5. The winter before I went to Hawaii, a student at my college killed herself by jumping off the dorm roof. I was sitting in the cafeteria with some friends when it happened, and right after the ambulance took the girl’s broken body away, my friend Ellen came over to tell us about it. Later, as I walked down Claremont Avenue, the street she had landed on minutes before, I saw a lone Jimmy Choo pump lying on the sidewalk. A group of girls had seen her fall, and they stood crying at the dorm’s entrance. A staff member tried to herd them into the building, but they wouldn’t budge. A week later we found out that the girl had lived for a short while in a coma, on life support, but she eventually died. That night, rumors circulated around campus. They said she was in love, heartbroken. Another story was that her parents had moved to New York from China so that she could have a career as a singer. They said her parents owed hundreds of thousands of dollars in medical bills. They didn’t have health insurance.  

 

6. In Hawaii, rainbows appear out of nowhere. They materialize like ubiquitous ghosts, like souls rising from the ground. It never seems to rain. Instead, a thin cloud floats by, all mist and vapor, and everything is wet and glistening. The sun shines on, undeterred, and rainbows streak the sky. Outside the recital hall, Nadja and I stand underneath a waving palm tree and stare at all the spectrums arching over the horizon. They catch us off guard, appearing unannounced and radiant.  

 

7. Once, I marched in the gay pride parade in New York. I was hung over, and my head ached.  Starting at 41st Street, we walked down 5th Avenue to Christopher Street, past the Stonewall Inn, handing out pamphlets and buttons. The crowds crammed along the sidewalk, taking what we offered. They cheered and screamed, saying things like “Marriage Equality!” and “Equal rights now!” The float in front of us blasted techno music, and musclemen danced in 2(x)ist underwear. The parade stopped and started, and when we finally got down to the village, I saw men sitting on the stoops of old townhouses, drinking beer from red solo cups. In the heat, they had taken off their shirts; their bodies were tan from Fire Island sun and swollen from hours at the gym. They were mythic creatures, men I had heard about in high school, men I had read about in trashy books.  A-gays.  Top shelf.  They were the kind of men that frequented the White Party, the Pier Dance, and—back in the old days—the Everard Baths. The kind that looked like porn stars. The kind that sent thousands of dollars to the HRC, if only to get invited to the gala and silent auction. They owned duplexes in the west village, million-dollar homes full of ancient vases and abstract art. They watched us. Quiet, serene faces. Sunglasses and beards. I reached out to one, offering him a button, but he refused it. The parade came to a halt, and we waited, sweating in the sun. I looked up and saw men dangling on fire escapes and leaning out windows. They were everywhere—watching, drinking, luxuriating in their beauty. One of them waved to me from a small balcony. I waved back. He was holding a large super soaker. “Are you hot?” he yelled. I nodded my head, and he pointed the gun and shot me with a long stream of water, soaking the front of my tee shirt.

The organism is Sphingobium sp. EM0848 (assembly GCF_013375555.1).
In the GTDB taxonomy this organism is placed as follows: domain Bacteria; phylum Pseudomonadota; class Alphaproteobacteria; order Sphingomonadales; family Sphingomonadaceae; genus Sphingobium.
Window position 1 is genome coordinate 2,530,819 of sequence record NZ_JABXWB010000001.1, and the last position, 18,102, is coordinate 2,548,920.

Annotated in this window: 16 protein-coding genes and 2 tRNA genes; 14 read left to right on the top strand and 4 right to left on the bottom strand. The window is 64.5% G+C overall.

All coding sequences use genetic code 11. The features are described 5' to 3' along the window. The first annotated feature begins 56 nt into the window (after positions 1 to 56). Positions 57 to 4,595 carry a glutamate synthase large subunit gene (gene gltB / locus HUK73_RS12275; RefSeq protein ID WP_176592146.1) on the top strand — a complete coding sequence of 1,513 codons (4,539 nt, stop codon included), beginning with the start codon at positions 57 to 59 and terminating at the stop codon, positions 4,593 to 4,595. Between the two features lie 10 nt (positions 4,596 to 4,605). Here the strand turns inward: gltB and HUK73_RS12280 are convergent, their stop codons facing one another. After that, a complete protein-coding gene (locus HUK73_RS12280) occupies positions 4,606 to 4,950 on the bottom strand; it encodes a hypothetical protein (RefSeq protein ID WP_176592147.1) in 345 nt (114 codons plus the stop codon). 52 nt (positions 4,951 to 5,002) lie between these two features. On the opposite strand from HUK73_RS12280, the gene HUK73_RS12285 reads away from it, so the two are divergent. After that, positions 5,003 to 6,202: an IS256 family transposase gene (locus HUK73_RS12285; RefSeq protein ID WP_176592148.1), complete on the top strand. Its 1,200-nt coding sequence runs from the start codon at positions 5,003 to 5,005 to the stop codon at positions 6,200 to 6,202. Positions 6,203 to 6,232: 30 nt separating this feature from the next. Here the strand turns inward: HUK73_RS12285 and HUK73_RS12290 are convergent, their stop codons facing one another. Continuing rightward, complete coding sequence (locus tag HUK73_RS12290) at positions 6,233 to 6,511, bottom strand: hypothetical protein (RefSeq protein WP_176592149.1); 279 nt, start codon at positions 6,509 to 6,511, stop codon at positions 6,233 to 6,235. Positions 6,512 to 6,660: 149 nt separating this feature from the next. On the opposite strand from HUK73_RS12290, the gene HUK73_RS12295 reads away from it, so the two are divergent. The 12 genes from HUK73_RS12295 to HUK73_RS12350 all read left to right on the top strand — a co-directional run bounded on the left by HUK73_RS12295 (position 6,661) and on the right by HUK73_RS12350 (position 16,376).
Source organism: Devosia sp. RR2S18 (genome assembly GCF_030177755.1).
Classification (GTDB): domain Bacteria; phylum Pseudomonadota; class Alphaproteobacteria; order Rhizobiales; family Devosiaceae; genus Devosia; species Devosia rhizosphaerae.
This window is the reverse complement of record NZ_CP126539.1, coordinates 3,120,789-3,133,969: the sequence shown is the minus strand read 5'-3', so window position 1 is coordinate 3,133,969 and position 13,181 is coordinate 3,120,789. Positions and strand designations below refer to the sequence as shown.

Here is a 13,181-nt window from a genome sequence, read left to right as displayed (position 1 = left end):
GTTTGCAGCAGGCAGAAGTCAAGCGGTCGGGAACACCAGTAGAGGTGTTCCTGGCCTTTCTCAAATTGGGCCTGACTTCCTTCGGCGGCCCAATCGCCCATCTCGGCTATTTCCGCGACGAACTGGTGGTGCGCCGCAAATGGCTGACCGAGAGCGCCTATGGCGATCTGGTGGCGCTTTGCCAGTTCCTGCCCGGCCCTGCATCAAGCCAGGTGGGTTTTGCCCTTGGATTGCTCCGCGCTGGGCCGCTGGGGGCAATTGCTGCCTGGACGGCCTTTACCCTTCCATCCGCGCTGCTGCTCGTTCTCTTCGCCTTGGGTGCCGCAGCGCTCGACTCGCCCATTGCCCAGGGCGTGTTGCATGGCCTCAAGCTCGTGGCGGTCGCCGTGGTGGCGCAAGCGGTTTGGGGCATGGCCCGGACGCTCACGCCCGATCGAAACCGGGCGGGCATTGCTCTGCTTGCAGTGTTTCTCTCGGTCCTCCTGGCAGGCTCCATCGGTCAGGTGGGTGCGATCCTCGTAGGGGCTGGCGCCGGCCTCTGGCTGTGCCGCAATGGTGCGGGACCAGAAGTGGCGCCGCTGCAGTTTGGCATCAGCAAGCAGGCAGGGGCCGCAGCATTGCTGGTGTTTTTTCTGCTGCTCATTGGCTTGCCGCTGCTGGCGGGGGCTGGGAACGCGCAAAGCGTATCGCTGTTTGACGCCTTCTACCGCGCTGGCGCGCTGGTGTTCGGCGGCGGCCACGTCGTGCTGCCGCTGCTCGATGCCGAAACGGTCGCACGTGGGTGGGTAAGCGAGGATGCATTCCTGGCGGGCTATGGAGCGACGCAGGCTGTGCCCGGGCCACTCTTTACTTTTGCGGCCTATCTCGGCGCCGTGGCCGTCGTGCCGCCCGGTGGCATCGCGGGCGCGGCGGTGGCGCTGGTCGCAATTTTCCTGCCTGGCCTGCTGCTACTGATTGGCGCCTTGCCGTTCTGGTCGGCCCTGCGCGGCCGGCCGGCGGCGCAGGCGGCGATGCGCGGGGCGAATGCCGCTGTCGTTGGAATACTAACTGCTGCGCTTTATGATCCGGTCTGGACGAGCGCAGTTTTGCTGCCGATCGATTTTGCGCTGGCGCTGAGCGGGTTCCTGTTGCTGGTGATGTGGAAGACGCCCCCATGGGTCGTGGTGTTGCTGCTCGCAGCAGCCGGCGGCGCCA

8. Nadja and I walk along the stone path. The trees wave in the breeze and the sun shines through the palms. We hold hands. On the steps of the dorm, I step up ahead of her and quickly turn to look down at her face. She smiles. I bring my hand to her ear, and around the back of her neck. I comb her hair with my fingers, letting the brown locks slip across my hand. I squeeze the back of her neck, and she smiles at me as if she knows what I’m going to do. I kiss her lightly—lips closed—chaste, soft, demure. It feels different than kissing a man.   […]


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Patrick Clement James studied classical music at the Manhattan School of music and received his M.F.A. in creative writing from the University of Houston. He is currently a Ph.D. student at the Graduate Center, City University of New York, and teaches in the English department at Brooklyn College. His poetry and essays have appeared in Gigantic Sequins, Assaracus, Grist, Barrow Street, The Cincinnati Review, and The Mid-American Review. He is also a contributing music critic for Parterre Box.

Read More: A brief interview with Patrick Clement James